22 Nov Meeting One Another: Kaitlin Brown – Blockhouse, Nova Scotia
I was first introduced to anthroposophy while volunteering at a small Waldorf school initiative, Sisonke School in the village of Port St. John’s, in the Transkei region of South Africa when I was 19 years old. The agricultural lectures were my first Steiner readings as at 19 years’ old after growing up in Northern Alberta in a very mainstream atheist home I had the sudden realization that as a human being I was a part of nature and not something foreign. Out of that realization I dedicated my life to being a naturalist. I travelled around to many different farms gathering skills such as organic gardening, biodynamic animal husbandry, natural dying, hand crafting my own clothing, natural building, herbalism, among many other practical self-sustaining skills. In 2009, I met my soon to be husband and had my first child In December 2010. With the blessing of expecting a baby I turned my study to the incarnating human being. I read and re-read education of a child, among many other Steiner books on the topic of incarnation and Waldorf education. In 2011, I visited my first Waldorf school in Durban, South Africa. I can clearly remember the impression it had on me. Firstly, it was strikingly different from the mainstream schools in South Africa which are mostly large cement buildings with bars over the windows and electric fences all around them. This school I saw as “rolling hills and bunny cages.” At that first Waldorf school site I decided I wanted to be a Waldorf kindergarden teacher.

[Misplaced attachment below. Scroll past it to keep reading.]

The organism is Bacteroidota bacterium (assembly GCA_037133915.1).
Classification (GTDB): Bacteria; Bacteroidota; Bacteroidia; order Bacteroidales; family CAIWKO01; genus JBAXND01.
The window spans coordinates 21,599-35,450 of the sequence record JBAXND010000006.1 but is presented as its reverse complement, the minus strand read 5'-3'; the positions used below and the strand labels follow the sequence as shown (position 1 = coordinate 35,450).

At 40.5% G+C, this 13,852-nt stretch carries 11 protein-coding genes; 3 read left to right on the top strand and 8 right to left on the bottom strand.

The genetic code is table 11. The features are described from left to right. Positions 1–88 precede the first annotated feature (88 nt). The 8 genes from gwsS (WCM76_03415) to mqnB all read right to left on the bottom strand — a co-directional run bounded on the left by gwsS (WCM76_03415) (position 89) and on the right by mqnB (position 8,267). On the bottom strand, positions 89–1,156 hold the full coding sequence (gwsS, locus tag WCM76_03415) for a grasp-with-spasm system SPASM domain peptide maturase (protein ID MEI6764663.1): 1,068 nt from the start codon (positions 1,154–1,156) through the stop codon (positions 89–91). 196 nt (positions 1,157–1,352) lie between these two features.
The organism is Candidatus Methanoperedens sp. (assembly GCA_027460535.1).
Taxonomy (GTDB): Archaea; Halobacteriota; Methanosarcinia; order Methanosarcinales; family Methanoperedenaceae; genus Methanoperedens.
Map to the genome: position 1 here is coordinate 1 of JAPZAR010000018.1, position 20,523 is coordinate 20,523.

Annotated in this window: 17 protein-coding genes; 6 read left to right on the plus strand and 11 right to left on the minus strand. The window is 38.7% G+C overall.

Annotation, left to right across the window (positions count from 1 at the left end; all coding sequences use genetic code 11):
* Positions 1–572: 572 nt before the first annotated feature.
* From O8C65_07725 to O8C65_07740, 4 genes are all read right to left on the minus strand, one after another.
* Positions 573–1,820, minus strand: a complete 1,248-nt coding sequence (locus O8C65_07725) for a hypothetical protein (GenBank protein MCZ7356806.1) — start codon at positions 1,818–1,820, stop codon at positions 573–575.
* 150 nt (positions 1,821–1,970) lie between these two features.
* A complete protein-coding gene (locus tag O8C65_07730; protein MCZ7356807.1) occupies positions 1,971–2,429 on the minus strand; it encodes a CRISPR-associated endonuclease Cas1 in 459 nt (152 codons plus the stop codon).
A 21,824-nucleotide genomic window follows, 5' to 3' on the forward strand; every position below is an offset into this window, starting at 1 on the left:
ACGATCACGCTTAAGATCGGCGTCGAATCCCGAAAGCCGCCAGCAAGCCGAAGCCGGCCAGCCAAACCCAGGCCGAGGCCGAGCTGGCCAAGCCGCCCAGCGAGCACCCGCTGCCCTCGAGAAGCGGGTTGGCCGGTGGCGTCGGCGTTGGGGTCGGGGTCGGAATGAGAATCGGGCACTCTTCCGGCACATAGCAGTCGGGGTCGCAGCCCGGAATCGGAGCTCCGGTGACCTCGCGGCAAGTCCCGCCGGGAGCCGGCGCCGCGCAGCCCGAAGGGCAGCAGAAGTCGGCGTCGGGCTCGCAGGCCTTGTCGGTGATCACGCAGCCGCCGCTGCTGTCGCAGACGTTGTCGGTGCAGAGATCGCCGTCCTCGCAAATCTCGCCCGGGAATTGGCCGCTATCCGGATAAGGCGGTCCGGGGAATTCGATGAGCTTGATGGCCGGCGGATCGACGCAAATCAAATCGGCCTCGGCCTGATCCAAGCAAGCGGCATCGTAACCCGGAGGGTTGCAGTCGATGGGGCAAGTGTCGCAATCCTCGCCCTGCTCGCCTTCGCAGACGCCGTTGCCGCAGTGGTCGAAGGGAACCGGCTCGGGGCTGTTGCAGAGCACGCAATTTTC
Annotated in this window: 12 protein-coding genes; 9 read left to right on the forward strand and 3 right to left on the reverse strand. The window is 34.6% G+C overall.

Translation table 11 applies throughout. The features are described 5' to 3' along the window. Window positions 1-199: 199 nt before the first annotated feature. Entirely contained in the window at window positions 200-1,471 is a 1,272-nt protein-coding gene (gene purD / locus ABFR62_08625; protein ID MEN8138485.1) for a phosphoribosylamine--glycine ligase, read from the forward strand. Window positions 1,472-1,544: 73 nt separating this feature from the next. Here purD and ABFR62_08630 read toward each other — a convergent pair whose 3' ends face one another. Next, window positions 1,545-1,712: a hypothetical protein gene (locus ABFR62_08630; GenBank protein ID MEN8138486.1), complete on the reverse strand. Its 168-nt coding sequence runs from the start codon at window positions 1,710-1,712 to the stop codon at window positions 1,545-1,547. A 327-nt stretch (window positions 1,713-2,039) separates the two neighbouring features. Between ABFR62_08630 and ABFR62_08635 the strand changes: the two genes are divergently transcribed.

I continued with my anthroposophical study together with my husband, grew our family, was involved with many different schools in South Africa, moved back to Canada, started a raw chocolate company, travelled to India as family, ran an organic vegetable market garden, opened my own in-home Waldorf based homecare program (among many other happenings). In my will years, all my dreams were manifesting very quickly then my husband died of a sudden asthma attack. I had given a lot of attention to the incarnating of a human being and the early years of life but had not studied after death at all. I was blessed with a kind mentor sending me some information on the anthroposophical outlook on death and the journey after that brought me clarity and reassurance. During these years although my personal and home life were beautiful, we did not have any other anthroposophist in our local area and I became aware that having a spiritual community around us was important.